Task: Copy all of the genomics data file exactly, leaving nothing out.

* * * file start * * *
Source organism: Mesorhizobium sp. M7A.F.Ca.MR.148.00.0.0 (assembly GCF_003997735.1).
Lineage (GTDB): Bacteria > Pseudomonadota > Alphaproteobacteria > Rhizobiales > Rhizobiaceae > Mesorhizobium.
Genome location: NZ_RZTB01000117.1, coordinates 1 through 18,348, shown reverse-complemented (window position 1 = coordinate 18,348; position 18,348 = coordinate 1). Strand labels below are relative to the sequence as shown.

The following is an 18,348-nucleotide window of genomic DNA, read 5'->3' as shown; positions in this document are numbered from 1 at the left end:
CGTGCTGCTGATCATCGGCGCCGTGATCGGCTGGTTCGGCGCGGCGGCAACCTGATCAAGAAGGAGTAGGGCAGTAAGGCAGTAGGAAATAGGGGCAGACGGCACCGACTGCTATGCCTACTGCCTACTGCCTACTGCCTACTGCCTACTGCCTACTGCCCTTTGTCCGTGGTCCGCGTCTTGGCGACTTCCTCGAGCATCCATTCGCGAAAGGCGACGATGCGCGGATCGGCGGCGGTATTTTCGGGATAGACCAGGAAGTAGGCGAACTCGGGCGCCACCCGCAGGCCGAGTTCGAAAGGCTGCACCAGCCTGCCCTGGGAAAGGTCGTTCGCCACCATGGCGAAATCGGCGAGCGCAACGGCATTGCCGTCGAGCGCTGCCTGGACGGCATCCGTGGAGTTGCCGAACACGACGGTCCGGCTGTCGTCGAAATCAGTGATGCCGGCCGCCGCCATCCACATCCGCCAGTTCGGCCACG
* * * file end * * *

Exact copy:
Source organism: Mesorhizobium sp. M7A.F.Ca.MR.148.00.0.0 (assembly GCF_003997735.1).
Lineage (GTDB): Bacteria > Pseudomonadota > Alphaproteobacteria > Rhizobiales > Rhizobiaceae > Mesorhizobium.
Genome location: NZ_RZTB01000117.1, coordinates 1 through 18,348, shown reverse-complemented (window position 1 = coordinate 18,348; position 18,348 = coordinate 1). Strand labels below are relative to the sequence as shown.

The following is an 18,348-nucleotide window of genomic DNA, read 5'->3' as shown; positions in this document are numbered from 1 at the left end:
CGTGCTGCTGATCATCGGCGCCGTGATCGGCTGGTTCGGCGCGGCGGCAACCTGATCAAGAAGGAGTAGGGCAGTAAGGCAGTAGGAAATAGGGGCAGACGGCACCGACTGCTATGCCTACTGCCTACTGCCTACTGCCTACTGCCTACTGCCTACTGCCCTTTGTCCGTGGTCCGCGTCTTGGCGACTTCCTCGAGCATCCATTCGCGAAAGGCGACGATGCGCGGATCGGCGGCGGTATTTTCGGGATAGACCAGGAAGTAGGCGAACTCGGGCGCCACCCGCAGGCCGAGTTCGAAAGGCTGCACCAGCCTGCCCTGGGAAAGGTCGTTCGCCACCATGGCGAAATCGGCGAGCGCAACGGCATTGCCGTCGAGCGCTGCCTGGACGGCATCCGTGGAGTTGCCGAACACGACGGTCCGGCTGTCGTCGAAATCAGTGATGCCGGCCGCCGCCATCCACATCCGCCAGTTCGGCCACG